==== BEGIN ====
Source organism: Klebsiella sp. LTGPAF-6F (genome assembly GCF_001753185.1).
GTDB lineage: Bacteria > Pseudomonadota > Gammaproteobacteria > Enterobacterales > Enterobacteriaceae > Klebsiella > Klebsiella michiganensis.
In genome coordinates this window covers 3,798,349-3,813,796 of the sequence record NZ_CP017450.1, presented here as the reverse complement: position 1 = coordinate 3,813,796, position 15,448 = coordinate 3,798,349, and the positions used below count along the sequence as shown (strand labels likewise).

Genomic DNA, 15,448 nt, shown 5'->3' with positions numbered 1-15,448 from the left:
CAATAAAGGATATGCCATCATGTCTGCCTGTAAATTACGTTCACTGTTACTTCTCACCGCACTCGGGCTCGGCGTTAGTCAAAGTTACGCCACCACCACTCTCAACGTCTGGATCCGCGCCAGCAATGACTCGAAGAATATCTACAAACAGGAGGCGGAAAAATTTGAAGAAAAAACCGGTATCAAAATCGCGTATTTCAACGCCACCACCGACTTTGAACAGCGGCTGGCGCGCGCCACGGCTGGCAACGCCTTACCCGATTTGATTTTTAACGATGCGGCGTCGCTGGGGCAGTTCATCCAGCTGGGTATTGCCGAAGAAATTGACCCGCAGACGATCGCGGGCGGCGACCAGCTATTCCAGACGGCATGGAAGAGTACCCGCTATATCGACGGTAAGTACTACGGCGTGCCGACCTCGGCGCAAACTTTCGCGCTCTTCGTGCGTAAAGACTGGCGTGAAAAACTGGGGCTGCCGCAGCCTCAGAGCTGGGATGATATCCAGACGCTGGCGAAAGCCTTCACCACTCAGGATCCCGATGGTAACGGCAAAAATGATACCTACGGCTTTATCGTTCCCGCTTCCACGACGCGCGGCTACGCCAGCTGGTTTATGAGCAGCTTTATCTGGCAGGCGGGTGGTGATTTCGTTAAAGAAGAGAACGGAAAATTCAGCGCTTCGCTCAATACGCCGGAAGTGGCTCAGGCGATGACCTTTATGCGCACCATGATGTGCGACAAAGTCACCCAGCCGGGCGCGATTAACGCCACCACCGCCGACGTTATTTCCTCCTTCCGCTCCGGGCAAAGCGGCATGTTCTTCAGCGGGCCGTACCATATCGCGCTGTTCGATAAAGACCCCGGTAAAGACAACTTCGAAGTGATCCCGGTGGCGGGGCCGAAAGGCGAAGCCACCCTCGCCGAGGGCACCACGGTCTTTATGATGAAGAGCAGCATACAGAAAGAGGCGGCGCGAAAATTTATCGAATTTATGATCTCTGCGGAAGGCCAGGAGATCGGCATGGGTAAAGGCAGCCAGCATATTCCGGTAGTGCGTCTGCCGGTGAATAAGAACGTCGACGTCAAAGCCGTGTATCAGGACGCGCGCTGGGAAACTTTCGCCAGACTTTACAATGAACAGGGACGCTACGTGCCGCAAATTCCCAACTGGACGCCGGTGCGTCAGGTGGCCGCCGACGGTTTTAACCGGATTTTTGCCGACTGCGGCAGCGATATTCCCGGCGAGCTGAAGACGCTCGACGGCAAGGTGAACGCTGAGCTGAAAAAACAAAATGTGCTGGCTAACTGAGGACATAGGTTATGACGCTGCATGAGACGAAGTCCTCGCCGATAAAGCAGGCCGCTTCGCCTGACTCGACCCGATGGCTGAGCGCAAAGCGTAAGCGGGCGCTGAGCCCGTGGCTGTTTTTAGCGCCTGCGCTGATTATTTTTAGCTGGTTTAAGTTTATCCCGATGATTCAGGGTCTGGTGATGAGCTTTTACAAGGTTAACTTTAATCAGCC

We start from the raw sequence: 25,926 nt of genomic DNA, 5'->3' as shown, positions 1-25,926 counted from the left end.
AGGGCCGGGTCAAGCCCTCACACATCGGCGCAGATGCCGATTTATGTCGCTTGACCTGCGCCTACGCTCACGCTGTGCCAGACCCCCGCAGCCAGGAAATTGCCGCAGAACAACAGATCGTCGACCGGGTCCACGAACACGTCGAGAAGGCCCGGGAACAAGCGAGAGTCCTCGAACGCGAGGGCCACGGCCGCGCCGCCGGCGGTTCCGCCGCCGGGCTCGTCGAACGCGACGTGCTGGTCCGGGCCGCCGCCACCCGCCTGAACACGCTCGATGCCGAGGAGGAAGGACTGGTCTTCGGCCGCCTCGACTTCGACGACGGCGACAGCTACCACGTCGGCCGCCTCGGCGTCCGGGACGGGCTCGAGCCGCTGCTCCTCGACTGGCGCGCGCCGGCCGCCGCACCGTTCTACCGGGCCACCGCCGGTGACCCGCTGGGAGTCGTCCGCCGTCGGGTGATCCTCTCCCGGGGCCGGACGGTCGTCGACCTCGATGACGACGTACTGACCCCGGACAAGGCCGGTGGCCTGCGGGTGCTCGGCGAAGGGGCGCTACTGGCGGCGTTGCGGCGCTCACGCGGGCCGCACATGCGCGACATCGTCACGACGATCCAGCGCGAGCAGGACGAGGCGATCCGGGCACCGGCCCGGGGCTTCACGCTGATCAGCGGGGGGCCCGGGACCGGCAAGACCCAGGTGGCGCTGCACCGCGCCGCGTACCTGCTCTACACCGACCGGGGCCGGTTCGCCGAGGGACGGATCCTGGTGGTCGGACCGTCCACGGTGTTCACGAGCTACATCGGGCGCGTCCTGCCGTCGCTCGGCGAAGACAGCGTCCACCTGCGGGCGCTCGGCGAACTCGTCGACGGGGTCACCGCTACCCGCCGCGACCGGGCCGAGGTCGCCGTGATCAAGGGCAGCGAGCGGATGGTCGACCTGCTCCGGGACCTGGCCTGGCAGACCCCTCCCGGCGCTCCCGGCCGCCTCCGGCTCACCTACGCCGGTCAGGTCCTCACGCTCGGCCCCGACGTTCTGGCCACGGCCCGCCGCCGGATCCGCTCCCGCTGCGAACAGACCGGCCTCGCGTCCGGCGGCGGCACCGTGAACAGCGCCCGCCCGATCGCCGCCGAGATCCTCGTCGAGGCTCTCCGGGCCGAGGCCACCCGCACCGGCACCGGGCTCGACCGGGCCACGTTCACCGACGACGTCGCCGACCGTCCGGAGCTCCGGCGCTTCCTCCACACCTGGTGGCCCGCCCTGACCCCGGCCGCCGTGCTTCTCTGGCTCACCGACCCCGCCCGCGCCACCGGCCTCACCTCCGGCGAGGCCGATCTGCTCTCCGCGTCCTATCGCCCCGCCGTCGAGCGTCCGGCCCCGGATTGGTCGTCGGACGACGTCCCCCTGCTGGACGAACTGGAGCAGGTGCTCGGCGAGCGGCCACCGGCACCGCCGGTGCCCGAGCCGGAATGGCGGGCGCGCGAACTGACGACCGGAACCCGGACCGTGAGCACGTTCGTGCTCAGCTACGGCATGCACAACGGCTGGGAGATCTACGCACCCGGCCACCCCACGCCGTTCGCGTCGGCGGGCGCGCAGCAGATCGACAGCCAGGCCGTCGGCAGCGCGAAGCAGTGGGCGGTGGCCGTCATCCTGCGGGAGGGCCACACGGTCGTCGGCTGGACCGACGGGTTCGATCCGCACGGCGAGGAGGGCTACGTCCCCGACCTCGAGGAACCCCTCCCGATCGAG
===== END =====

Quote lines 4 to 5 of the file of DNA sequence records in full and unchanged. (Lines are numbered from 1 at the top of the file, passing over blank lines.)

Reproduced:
Genomic DNA, 15,448 nt, shown 5'->3' with positions numbered 1-15,448 from the left:
CAATAAAGGATATGCCATCATGTCTGCCTGTAAATTACGTTCACTGTTACTTCTCACCGCACTCGGGCTCGGCGTTAGTCAAAGTTACGCCACCACCACTCTCAACGTCTGGATCCGCGCCAGCAATGACTCGAAGAATATCTACAAACAGGAGGCGGAAAAATTTGAAGAAAAAACCGGTATCAAAATCGCGTATTTCAACGCCACCACCGACTTTGAACAGCGGCTGGCGCGCGCCACGGCTGGCAACGCCTTACCCGATTTGATTTTTAACGATGCGGCGTCGCTGGGGCAGTTCATCCAGCTGGGTATTGCCGAAGAAATTGACCCGCAGACGATCGCGGGCGGCGACCAGCTATTCCAGACGGCATGGAAGAGTACCCGCTATATCGACGGTAAGTACTACGGCGTGCCGACCTCGGCGCAAACTTTCGCGCTCTTCGTGCGTAAAGACTGGCGTGAAAAACTGGGGCTGCCGCAGCCTCAGAGCTGGGATGATATCCAGACGCTGGCGAAAGCCTTCACCACTCAGGATCCCGATGGTAACGGCAAAAATGATACCTACGGCTTTATCGTTCCCGCTTCCACGACGCGCGGCTACGCCAGCTGGTTTATGAGCAGCTTTATCTGGCAGGCGGGTGGTGATTTCGTTAAAGAAGAGAACGGAAAATTCAGCGCTTCGCTCAATACGCCGGAAGTGGCTCAGGCGATGACCTTTATGCGCACCATGATGTGCGACAAAGTCACCCAGCCGGGCGCGATTAACGCCACCACCGCCGACGTTATTTCCTCCTTCCGCTCCGGGCAAAGCGGCATGTTCTTCAGCGGGCCGTACCATATCGCGCTGTTCGATAAAGACCCCGGTAAAGACAACTTCGAAGTGATCCCGGTGGCGGGGCCGAAAGGCGAAGCCACCCTCGCCGAGGGCACCACGGTCTTTATGATGAAGAGCAGCATACAGAAAGAGGCGGCGCGAAAATTTATCGAATTTATGATCTCTGCGGAAGGCCAGGAGATCGGCATGGGTAAAGGCAGCCAGCATATTCCGGTAGTGCGTCTGCCGGTGAATAAGAACGTCGACGTCAAAGCCGTGTATCAGGACGCGCGCTGGGAAACTTTCGCCAGACTTTACAATGAACAGGGACGCTACGTGCCGCAAATTCCCAACTGGACGCCGGTGCGTCAGGTGGCCGCCGACGGTTTTAACCGGATTTTTGCCGACTGCGGCAGCGATATTCCCGGCGAGCTGAAGACGCTCGACGGCAAGGTGAACGCTGAGCTGAAAAAACAAAATGTGCTGGCTAACTGAGGACATAGGTTATGACGCTGCATGAGACGAAGTCCTCGCCGATAAAGCAGGCCGCTTCGCCTGACTCGACCCGATGGCTGAGCGCAAAGCGTAAGCGGGCGCTGAGCCCGTGGCTGTTTTTAGCGCCTGCGCTGATTATTTTTAGCTGGTTTAAGTTTATCCCGATGATTCAGGGTCTGGTGATGAGCTTTTACAAGGTTAACTTTAATCAGCC